MMIX Ultra High Relief Gold Coins (2009)
The U.S. Mint began to create different bullion coin designs after the success of its Eagle coins, and one of these in recent years is the MMIX Ultra High Relief. These coins were a showcase of how far minting technology had come in the years since the original Saint-Gaudens Gold Eagle design had been struck. They restore the classic Saint-Gaudens design to the way it was originally supposed to look.
MMIX Ultra High Relief Gold Coin Design
The Ultra High Relief coin program was only possible because private Gold ownership was reinstituted in the United States. Prior to this point, from the time of President Franklin Roosevelt’s Executive Order 6192 in 1933, private Gold ownership had been banned. There were some few exceptions — Gold coins with numismatic value were exempt, and industrial gold and jewelry was allowed. Up to five ounces of Gold bullion coins were allowed for each person. But such restrictions were severe and had the effect of drastically curtailing U.S. private gold holdings.
President Gerald Ford lifted these restrictions on December 31, 1974, and soon after that point the U.S. Mint began exploring programs to offer Treasury-owned Precious Metals to the public. The first of these was the failed American Arts Gold medallion program, which ran from 1980 to 1984. In 1985 Congress passed a law allowing for the striking of Gold coins, followed rapidly by another act authorizing Silver. 1986 saw the first new Eagle bullion coins minted, with Gold and Silver to start. Other coin programs rapidly followed as the U.S. Mint explored new ideas for bullion coins.
The original Saint-Gaudens design used for the MMIX came from Theodore Roosevelt’s desire to modernize U.S. coinage and create works that were outstanding for beauty and design. The high-relief design of the early Saint-Gaudens coins was directly tied to Roosevelt’s wishes and diametrically opposed to the wishes of the mint, particularly Chief Engraver Barber.
Saint-Gaudens had been working on an eagle design for the cent, but he adopted it for the double eagle after learning an eagle could not by law appear on the cent. The obverse of the design is Liberty holding a torch and olive branch walking across a rocky area with the U.S. Capitol and the sun behind her. The reverse is a flying eagle with the sun rising behind it. The motto was placed on the edge of the coin to make way for the other design elements.
The first designs that were sent to the Mint were struck as pattern coins, and even on a special medal press it took up to nine strokes. Circulation strikes had to be doable in one. The few ultra-high relief coins that have survived are incredibly rare and expensive. The design was knocked down to a high relief, then further for successive years of coinage as it proved impractical for regular use. Chief Engraver Barber created his own low-relief version of the design which was used for some 1907 coins and all years succeeding. Barber made minor modifications to the design in addition to lowering the relief.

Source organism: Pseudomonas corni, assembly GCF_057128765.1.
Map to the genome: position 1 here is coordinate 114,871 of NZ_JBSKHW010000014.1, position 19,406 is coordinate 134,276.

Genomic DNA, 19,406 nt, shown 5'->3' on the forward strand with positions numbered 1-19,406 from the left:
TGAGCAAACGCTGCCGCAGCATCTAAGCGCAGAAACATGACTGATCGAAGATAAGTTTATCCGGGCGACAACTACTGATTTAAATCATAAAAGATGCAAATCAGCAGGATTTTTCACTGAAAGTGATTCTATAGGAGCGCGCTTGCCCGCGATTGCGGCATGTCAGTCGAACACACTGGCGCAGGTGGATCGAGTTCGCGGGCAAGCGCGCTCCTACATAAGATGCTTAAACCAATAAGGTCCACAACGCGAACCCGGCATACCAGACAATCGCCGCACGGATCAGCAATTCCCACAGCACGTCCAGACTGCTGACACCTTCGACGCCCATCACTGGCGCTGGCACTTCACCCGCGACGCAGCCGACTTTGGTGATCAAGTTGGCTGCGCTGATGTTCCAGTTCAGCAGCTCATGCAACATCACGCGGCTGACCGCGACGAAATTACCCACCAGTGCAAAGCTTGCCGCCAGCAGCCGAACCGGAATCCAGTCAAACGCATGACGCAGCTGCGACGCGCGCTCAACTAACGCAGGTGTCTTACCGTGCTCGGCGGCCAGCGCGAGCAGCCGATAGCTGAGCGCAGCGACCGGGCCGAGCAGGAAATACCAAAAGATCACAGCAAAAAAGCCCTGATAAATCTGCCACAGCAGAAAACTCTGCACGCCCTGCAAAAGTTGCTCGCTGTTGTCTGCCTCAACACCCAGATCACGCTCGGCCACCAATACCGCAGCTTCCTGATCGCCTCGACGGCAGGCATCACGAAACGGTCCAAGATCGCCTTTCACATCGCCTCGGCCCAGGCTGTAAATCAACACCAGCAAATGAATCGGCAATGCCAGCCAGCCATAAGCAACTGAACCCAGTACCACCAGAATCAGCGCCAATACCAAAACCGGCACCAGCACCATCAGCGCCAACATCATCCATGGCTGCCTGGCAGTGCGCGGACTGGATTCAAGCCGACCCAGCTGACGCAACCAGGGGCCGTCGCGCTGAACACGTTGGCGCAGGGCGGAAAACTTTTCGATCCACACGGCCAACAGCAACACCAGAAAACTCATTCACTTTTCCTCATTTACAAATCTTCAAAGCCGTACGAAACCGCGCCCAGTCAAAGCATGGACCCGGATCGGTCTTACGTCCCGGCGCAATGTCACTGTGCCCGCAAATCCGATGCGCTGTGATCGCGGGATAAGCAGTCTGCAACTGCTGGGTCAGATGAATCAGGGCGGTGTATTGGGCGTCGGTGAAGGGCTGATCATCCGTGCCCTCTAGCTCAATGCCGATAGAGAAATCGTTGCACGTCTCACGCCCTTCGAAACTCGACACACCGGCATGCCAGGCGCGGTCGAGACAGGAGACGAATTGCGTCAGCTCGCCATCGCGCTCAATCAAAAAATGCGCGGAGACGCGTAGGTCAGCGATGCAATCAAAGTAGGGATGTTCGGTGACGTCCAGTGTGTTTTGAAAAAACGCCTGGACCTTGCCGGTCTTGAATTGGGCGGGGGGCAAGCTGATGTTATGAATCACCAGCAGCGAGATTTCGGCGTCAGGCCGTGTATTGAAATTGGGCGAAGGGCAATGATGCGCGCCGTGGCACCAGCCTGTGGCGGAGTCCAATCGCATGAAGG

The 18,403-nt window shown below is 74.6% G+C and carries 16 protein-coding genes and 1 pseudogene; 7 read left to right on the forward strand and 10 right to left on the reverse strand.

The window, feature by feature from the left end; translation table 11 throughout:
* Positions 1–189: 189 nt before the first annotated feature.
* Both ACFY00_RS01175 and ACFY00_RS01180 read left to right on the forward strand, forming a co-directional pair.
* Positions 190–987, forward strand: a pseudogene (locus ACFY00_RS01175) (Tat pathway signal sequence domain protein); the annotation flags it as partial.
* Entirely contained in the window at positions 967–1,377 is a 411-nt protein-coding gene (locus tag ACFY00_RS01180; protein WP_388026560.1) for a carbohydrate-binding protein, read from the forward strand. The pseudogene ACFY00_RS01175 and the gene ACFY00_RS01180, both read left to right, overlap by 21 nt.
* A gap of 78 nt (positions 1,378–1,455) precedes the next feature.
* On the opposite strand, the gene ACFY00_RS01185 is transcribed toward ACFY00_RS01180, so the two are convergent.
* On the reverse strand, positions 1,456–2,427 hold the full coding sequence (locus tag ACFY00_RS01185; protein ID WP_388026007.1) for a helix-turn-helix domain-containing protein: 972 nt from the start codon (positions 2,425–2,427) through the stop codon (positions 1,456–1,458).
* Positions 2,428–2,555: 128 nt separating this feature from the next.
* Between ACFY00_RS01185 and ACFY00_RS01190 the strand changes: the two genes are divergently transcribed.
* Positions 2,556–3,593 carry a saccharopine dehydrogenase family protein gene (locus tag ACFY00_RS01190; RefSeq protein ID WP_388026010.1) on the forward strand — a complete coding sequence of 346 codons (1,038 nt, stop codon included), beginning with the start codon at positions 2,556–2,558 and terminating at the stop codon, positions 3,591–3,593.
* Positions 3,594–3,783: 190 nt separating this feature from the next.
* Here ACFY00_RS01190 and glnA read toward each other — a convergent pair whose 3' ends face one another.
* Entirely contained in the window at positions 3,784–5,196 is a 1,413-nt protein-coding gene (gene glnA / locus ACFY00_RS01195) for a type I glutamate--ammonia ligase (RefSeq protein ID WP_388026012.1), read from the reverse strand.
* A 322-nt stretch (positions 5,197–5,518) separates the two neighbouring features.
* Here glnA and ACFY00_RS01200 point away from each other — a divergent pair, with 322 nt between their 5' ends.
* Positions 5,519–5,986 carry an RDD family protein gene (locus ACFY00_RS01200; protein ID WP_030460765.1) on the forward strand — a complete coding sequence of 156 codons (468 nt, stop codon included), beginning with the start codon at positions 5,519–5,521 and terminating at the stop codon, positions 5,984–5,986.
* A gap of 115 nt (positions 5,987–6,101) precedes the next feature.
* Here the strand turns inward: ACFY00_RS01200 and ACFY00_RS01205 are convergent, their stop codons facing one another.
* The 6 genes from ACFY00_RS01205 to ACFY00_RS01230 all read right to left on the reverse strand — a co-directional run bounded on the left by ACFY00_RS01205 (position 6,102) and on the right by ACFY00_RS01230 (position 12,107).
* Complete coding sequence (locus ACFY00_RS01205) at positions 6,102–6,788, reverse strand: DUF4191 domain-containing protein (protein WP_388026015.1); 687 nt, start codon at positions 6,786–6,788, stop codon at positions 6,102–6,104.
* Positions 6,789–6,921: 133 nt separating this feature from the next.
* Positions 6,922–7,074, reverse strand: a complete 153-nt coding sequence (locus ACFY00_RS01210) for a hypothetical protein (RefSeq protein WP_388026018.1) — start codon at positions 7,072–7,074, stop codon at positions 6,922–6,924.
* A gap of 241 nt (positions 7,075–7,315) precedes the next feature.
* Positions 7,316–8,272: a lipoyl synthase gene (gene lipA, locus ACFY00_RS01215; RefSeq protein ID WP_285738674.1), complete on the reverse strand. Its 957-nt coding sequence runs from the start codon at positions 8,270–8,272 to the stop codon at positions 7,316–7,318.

All succeeding examples had the low-relief design, as it was just too challenging to create a coin with the high relief. But metallurgy and minting moved on, and in 2009 the U.S. Mint issued a version of that original coin the way it was supposed to look. There are some minor modifications but by and large this coin is similar to the way the Saint-Gaudens was supposed to look. It contains an ounce of 99.99% Gold and is produced exclusively for collection.
The MMIX is most notable because it’s a reissue of an iconic coin design that was never able to be struck the way it was supposed to look. Newer machinery can do things with coins that the machinery at the time could not, and with that extra technology the historically-significant Saint-Gaudens design can be seen as the sculptor intended.
The MMIX Ultra High Relief coin has some numismatic value because of its uniqueness, but it has a fairly high mintage as well. These coins are valuable as examples of how an ultra high relief coin would look and they’re great for any collector interested in the Saint-Gaudens design or 20th century American coinage, but they don’t have the same kind of interest as the older Saint-Gaudens coins.
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